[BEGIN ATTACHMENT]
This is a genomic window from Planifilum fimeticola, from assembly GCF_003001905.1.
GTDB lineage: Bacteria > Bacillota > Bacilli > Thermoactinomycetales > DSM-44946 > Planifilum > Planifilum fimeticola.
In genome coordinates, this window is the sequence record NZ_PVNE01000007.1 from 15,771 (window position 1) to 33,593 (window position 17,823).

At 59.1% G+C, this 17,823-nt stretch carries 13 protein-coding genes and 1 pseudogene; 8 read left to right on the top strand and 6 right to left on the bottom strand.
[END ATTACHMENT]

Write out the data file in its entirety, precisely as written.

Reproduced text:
This is a genomic window from Planifilum fimeticola, from assembly GCF_003001905.1.
GTDB lineage: Bacteria > Bacillota > Bacilli > Thermoactinomycetales > DSM-44946 > Planifilum > Planifilum fimeticola.
In genome coordinates, this window is the sequence record NZ_PVNE01000007.1 from 15,771 (window position 1) to 33,593 (window position 17,823).

At 59.1% G+C, this 17,823-nt stretch carries 13 protein-coding genes and 1 pseudogene; 8 read left to right on the top strand and 6 right to left on the bottom strand.